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“I read your blog about Surrealism,” said Stuart. He had come back through town on his way home.

“It reminded me of the garage band I was in.”

“You were in a band? I didn’t know you played music,” I said.

“I never played an instrument,” he said. “I was the roadie.”

“Roadie for a garage band? Did you tour?

“Heck no. It was high school. My job was to bring the Cokes.”

“No beer?”

“I said it was high school. Drinking age was 21 back then, besides, when you’re high on weed, you want something sweet.”

It turns out, they played not in a garage, but in the basement of the home where the lead guitarist lived with his parents.

“We played very low volume, sometimes without even plugging in,” he said. “We didn’t want to disturb Sal’s folks. But that’s not why I brought it up. It’s because of our name.procol harem cover

“You wrote about rock bands using Surrealism. This was 1967 and we listened to Jefferson Airplane, the Grateful Dead, Country Joe and the Fish, Procol Harem, the Velvet Underground — it was a whole list of Surrealist wordplay.

“I remember a whole subcategory of culinary surrealism,” I said. “Moby Grape, The Electric Prune, Strawberry Alarmclock.”

“And those were just the big ones. Don’t forget the Chocolate Watchband, the Peanutbutter Conspiracy and Ultimate Spinach. And I guess we could put Captain Beefheart on that list, too.

“There was the Bonzo Dog Doo-Dah Band — bet you don’t remember them — Blossom Toes, Bubble Puppy, Pearls Before Swine, 13th Floor Elevators, the Lovin’ Spoonful, the Stone Poneys and the Monkees — not that we listened the them. Nobody did; they were too popular.”

“And your band? What did you call yourselves?”

“Well, at first we were the Buddha Fumes, but later that year, we decided that was too simple, so we changed to Unlit Booth/Breakfast Out of Context. We thought it was a great name.”

“Maybe a little unwieldy.”

“Yeah, but we really got on a kick with the slash. We made up albums we were going to record, all with great two-part names, like ‘Sudden Eyes/Velcro Sunrise’ and ‘Burlap Lapels/Unexpected Lady.’ Inagaddadavida single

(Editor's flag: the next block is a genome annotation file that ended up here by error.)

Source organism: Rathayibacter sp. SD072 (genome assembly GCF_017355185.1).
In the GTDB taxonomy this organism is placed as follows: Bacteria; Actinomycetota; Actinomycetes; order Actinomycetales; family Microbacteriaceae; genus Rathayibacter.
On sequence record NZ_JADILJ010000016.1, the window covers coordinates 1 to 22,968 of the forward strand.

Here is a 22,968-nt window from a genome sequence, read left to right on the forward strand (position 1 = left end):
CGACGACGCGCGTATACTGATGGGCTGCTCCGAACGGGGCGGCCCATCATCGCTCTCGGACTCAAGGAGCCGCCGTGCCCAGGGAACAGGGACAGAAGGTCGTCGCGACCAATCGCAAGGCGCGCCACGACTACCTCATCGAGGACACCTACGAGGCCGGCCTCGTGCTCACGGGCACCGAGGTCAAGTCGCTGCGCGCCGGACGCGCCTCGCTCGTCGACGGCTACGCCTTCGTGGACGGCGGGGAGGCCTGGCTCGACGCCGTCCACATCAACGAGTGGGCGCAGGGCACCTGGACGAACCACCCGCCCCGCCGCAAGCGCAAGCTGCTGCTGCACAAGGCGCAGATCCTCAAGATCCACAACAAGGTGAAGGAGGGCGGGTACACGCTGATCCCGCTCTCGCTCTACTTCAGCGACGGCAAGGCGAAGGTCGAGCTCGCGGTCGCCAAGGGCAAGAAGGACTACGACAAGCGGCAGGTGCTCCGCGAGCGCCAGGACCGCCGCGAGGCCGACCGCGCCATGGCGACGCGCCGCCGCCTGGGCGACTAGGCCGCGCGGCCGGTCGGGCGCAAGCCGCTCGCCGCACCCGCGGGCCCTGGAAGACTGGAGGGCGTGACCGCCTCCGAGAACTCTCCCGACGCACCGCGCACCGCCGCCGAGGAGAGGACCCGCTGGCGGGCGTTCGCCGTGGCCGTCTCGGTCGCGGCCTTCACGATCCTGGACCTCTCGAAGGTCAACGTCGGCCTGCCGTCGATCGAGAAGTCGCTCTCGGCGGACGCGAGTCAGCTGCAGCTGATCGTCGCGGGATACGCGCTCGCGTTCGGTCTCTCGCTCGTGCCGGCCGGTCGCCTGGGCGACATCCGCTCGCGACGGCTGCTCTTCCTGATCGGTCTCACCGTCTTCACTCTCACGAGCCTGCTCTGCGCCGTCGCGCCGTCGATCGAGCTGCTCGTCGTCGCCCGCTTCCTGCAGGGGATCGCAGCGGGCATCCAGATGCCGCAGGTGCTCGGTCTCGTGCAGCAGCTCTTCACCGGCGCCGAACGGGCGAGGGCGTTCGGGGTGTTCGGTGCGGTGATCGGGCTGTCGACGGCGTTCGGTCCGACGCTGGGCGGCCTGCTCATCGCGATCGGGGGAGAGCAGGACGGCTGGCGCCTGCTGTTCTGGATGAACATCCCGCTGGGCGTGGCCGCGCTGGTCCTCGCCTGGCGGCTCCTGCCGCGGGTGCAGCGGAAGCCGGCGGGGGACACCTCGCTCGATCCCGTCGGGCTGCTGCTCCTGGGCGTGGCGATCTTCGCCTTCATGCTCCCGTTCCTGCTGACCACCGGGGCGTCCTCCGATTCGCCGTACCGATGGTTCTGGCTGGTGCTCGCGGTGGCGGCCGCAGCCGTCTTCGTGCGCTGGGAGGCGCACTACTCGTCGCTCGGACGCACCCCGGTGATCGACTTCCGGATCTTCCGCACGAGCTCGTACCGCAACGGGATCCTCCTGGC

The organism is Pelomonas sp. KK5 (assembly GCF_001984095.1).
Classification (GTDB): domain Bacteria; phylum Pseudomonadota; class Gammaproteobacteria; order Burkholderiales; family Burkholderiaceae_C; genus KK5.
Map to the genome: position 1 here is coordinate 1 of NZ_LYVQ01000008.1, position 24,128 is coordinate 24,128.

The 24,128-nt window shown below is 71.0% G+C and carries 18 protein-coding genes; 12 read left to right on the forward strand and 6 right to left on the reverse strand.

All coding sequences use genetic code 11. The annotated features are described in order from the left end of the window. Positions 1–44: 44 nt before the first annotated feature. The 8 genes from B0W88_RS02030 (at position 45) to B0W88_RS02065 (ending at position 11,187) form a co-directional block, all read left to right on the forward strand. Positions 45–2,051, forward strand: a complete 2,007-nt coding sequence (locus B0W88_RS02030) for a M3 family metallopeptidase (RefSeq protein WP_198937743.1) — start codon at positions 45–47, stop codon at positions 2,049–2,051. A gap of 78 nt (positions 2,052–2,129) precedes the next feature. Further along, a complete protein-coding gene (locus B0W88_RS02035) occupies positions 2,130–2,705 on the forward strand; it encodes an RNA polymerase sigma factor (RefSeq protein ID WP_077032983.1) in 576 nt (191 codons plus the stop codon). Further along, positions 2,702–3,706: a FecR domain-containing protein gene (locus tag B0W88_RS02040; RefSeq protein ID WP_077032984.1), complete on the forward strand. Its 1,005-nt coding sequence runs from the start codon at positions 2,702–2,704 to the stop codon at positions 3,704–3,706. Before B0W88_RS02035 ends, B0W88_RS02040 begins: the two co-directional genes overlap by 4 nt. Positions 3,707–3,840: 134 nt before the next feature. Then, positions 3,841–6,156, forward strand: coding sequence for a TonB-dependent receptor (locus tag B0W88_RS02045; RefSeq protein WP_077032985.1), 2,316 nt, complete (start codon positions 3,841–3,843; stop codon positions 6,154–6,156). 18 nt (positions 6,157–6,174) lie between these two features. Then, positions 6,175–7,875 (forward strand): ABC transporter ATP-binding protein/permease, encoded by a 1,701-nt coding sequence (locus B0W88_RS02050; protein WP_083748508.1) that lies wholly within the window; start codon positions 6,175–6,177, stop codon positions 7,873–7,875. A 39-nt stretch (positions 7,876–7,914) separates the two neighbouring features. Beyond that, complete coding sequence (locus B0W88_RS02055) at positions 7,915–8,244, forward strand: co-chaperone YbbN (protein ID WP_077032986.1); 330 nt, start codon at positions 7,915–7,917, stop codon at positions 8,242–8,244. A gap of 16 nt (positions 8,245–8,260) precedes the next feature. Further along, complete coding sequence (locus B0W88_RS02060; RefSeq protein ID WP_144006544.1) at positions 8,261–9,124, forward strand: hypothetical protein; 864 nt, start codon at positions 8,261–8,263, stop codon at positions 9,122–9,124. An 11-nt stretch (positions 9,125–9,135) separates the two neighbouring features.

“I became more involved in the band our senior year and wrote lyrics for our songs. Mostly they were covers of our favorite bands, but with my new words. It’s how I became a writer, I think. I wrote a song about my dog based on Iron Butterfly’s In-A-Gadda-Da-Vida with the words, ‘Ah, we gotta go feed her.’ And we did. Feed her, that is.

“We broke up after graduation. We all went to different schools, except Sal, that is. He got a job.

“But this is all prelude to this list.”

“What list is that?”

“Well, back then, we made up a list of possible names for the band, and it follows exactly what you said in the piece about Surrealism. We had all these great concepts built out of wild juxtapositions, like taking a dictionary and running it through a blender. Of course, we never heard of Surrealism then. We just knew this stuff was cool.silvertone guitars

“I found this list in an old folder from that time.”

And he pulled out a folded sheet of lined yellow legal paper, brittle at the edges, with about 20 or 25 names on it, written in faded violet ink, obviously from a fountain pen (“really, a cartridge pen,” Stuart said). The ink was illegible in a couple of places where spills had made the color spread into a bright blot. I recognized the handwriting as Stuart’s from the many letters he has written me over the years. His high-school cursive was much neater, though, than the scrawl that has evolved.

“Wax Monkeys,” it began.

“Xenon Aftertaste”

Buddha Fumes, Sudden Monkey, Jalapeno Fistula, Orlando Death Car, Sequined Monotreme. The list continued: Fog Hammer.

“There was a fraudulent PR company called ‘Frog Hammer’ in Slings and Arrows,” I said. “You know, the Canadian miniseries about actors.”

“Don’t know it,” Stuart said. “But frog hammer just makes me think of a squashed schoolroom dissection. Fog Hammer is more genuinely surreal. Soft and hard at the same time, dense and vaporous.”poster 1967

He’s probably right. The list went on:

Spit Wax

Able-bodied Saints

Red Suits and Whispers

Sound Midden

Ear Stubble

Leatherette Wilderness

Snarling Confessor

Audible Hernia

Slice of Breath

Waking the Badger

Fraternal Animism

Painted Snakes

Money Under the Hood

Ashcan libertine

Pineapple Fuqua

Gruntbunnies

“Wait,” I said. “Isn’t Pineapple Fuqua a real person? Didn’t we know him when we were kids?”

“Yeah, ‘Few-Kway.’ Ran the service station. Good name, though.

“Any of them you wanna use, go ahead,” Stuart said. “I don’t mind.”

"Object" by Meret Oppenheim, 1936

“Object” by Meret Oppenheim, 1936

Most art movements come and go. Surrealism came and stayed.

spongebobThat may be unfortunate: After all, Surrealism is not everyone’s cup of fur. But if you look around, you will see that Surrealism has become an entrenched part of American culture. It’s everywhere from pop music to TV sitcoms. It’s so pervasive, sometimes you may not even recognize it as it passes by.

SpongeBob SquarePants, for instance. Salvador Dali would have loved it.